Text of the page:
Electoral systems in Australia and Germany - a comparative study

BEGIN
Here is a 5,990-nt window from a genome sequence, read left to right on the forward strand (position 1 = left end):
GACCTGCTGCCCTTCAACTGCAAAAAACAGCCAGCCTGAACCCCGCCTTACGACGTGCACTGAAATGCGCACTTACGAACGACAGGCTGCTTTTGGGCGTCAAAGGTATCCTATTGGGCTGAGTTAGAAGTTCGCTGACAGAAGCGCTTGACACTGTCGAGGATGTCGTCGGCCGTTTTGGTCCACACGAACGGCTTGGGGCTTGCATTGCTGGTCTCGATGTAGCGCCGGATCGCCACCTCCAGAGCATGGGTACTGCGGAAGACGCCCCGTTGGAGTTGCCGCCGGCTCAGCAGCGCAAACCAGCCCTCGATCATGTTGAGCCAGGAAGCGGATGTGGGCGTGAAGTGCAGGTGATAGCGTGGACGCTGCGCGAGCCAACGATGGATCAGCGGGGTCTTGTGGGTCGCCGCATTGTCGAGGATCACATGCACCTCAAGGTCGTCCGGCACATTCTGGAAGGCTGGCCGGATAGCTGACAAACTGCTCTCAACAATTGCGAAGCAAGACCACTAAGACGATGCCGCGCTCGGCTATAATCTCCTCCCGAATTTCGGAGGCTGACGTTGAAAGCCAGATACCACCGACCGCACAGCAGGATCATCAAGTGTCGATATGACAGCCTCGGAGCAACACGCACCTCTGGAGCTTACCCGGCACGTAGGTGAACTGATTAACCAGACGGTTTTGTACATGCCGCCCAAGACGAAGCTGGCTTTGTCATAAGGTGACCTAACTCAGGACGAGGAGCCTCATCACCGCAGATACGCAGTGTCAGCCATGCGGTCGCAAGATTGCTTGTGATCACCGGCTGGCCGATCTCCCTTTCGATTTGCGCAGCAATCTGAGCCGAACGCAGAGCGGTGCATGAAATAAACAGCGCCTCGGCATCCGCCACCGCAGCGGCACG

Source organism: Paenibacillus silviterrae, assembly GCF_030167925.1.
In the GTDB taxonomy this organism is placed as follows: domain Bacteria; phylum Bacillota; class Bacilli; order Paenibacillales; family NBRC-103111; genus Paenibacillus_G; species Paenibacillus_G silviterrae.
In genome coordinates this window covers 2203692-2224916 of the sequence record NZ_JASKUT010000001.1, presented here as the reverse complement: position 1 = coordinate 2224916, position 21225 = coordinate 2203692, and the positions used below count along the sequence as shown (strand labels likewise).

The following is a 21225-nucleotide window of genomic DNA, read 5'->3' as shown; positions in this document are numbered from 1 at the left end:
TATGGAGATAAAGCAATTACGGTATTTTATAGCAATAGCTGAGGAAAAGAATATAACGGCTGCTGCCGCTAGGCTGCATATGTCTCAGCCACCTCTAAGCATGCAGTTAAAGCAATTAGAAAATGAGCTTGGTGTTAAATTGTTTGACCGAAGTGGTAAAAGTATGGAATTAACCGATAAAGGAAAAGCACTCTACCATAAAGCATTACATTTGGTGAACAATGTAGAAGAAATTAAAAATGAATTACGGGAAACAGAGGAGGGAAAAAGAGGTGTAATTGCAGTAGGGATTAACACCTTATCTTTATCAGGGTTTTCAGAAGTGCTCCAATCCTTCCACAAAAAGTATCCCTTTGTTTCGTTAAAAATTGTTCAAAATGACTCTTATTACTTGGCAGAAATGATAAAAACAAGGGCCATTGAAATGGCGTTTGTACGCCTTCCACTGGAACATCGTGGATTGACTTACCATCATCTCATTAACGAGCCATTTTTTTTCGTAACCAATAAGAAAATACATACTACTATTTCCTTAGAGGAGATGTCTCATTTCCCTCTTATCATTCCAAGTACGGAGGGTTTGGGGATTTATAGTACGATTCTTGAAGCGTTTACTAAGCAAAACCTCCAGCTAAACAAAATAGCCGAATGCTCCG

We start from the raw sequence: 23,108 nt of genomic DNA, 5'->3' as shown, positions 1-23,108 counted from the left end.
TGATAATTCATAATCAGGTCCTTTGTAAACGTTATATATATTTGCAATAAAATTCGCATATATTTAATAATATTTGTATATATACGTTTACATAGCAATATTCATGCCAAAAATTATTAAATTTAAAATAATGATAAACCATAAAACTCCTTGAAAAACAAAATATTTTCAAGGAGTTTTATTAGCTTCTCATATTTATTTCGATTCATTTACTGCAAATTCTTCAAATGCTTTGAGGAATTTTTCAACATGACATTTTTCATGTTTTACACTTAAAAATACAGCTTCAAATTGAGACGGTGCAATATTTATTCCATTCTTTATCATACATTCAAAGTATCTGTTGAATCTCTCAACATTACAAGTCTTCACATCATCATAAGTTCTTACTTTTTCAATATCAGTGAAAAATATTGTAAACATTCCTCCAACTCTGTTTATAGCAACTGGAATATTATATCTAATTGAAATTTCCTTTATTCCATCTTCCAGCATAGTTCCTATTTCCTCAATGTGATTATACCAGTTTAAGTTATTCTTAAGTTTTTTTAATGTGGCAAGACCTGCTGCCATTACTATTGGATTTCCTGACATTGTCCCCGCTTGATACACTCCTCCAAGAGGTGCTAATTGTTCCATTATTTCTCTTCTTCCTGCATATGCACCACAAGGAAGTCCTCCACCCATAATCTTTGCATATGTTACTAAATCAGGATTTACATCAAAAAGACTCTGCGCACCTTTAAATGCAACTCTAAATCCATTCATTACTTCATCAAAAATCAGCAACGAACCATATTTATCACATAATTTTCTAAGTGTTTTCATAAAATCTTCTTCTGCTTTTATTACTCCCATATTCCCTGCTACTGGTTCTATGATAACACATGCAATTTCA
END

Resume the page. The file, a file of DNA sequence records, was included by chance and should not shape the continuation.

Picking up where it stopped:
Essay from the year 2003 in the subject Politics - International Politics - Region: Australia, New Zealand, grade: Distinction, Flinders University (Social Sciences), course: Australian Politcs a comparative study, 14 entries in the bibliography, language: English, abstract: This essay aims to explain the differences between preferential and proportional systems of voting and the consequences of these systems in Australia. The electoral system of Germany is examined in comparison. Why are electoral systems so important? Through elections, citizens of a county can express their views and choose the government they wish to see in power. Therefore, the electoral system is one of the significant features of a democracy and a representative government. The political outcome of an election can vary greatly depending on which of the different types (and/or variations of each type) of systems is in effect. Hence, the organisation of the political system strongly depends on the electoral system.1 The impacts of electoral systems on the political and party system will be examined after looking at the two systems of voting used in Australia at the Commonwealth/ Federal level: the preferential voting system and the system of proportional representation. Preferential voting in single-member seats is used for elections for the House of Representatives and is also often referred to as Alternative Vote.2 A distinctive feature of this voting system is that the winning candidate needs to receive an absolute majority of the primary vote, in other words 50% plus one. Alternatively, the candidate can win the election by securing an absolute majority after the distribution of preferences. 3 Under a system of full preferential voting, electors must indicate a preference for all candidates listed on the ballot paper. Voters show their first preference by giving the number '1' to their preferred candidate. They then rank all other candidates by distributing the remaining numbers in descending order from 2 to X (X = the number of candidates taking part in the election). In the first round of counting votes, the numbers of primary votes are registered. [...] 1 David W. Lovell et al., The Australian Political System, (2nd edition), Longman, South Melbourne, 1998, p. 269. 2 Ben Reilly, 'The Alternative Vote in Australia', 6 March 1999, Electoral Systems, Administration and Cost of Elections Project, consulted 2 June 2003
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